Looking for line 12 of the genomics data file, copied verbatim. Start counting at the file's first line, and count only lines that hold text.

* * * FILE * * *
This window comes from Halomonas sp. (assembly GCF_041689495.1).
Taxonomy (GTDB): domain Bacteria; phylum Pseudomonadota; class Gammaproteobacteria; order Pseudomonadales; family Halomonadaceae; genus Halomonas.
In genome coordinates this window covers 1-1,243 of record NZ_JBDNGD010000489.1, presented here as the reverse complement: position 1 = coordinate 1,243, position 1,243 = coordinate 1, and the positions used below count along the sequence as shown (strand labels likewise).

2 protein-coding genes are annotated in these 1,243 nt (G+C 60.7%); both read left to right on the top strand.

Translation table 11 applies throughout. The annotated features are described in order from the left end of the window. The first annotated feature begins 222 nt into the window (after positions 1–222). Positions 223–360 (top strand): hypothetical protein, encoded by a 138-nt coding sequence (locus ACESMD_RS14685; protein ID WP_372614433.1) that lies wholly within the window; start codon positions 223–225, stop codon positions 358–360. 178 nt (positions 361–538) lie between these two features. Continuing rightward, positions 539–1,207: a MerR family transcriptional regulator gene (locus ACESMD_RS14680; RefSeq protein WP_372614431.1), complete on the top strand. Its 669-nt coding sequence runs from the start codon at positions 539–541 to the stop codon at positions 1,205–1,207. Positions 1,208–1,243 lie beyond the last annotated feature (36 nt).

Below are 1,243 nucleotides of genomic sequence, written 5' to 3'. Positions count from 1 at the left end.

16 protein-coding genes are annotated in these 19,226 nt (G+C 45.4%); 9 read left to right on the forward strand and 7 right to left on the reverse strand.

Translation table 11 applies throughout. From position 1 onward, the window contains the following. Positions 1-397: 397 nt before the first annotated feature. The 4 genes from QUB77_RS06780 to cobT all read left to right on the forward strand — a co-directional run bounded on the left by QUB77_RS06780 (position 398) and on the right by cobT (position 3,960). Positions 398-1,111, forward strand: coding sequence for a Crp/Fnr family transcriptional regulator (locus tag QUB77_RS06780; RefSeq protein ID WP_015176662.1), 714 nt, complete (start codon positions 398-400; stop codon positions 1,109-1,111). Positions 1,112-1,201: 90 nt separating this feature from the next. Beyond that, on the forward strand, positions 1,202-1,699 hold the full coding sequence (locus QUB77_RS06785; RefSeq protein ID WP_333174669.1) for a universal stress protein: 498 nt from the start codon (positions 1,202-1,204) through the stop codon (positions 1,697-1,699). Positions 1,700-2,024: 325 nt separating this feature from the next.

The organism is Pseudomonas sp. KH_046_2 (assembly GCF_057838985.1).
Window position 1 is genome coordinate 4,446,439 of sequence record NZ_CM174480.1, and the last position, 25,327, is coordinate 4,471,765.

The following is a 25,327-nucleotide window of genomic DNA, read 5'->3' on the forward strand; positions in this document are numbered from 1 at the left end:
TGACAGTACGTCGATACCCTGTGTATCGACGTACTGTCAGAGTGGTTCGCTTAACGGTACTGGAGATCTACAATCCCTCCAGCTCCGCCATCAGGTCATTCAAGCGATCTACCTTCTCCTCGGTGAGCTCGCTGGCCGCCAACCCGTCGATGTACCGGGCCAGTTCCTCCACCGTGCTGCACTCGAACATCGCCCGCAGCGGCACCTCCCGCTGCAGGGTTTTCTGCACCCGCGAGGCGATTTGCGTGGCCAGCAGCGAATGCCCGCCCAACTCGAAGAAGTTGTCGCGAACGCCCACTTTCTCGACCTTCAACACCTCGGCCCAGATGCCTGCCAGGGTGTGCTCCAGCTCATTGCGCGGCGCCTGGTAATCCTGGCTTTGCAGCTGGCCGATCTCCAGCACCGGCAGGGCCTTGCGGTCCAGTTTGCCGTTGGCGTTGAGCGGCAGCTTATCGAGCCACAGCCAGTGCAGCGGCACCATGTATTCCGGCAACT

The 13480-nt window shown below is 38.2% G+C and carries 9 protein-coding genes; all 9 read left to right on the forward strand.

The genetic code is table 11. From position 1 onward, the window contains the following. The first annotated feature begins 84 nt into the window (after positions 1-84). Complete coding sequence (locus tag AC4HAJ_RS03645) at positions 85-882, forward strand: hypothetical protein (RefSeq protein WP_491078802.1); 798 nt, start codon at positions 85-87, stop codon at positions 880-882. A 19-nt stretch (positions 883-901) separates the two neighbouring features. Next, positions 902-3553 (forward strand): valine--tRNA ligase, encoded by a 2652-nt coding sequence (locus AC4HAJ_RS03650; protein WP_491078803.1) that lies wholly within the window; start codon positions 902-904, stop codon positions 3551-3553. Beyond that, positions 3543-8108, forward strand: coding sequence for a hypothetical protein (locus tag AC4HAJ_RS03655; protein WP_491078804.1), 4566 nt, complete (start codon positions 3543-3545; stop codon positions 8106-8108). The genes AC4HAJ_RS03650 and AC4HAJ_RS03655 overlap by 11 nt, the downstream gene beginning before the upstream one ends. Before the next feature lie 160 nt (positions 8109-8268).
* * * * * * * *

TGACAGTACGTCGATACCCTGTGTATCGACGTACTGTCAGAGTGGTTCGCTTAACGGTACTGGAGATCTACAATCCCTCCAGCTCCGCCATCAGGTCATTCAAGCGATCTACCTTCTCCTCGGTGAGCTCGCTGGCCGCCAACCCGTCGATGTACCGGGCCAGTTCCTCCACCGTGCTGCACTCGAACATCGCCCGCAGCGGCACCTCCCGCTGCAGGGTTTTCTGCACCCGCGAGGCGATTTGCGTGGCCAGCAGCGAATGCCCGCCCAACTCGAAGAAGTTGTCGCGAACGCCCACTTTCTCGACCTTCAACACCTCGGCCCAGATGCCTGCCAGGGTGTGCTCCAGCTCATTGCGCGGCGCCTGGTAATCCTGGCTTTGCAGCTGGCCGATCTCCAGCACCGGCAGGGCCTTGCGGTCCAGTTTGCCGTTGGCGTTGAGCGGCAGCTTATCGAGCCACAGCCAGTGCAGCGGCACCATGTATTCCGGCAACT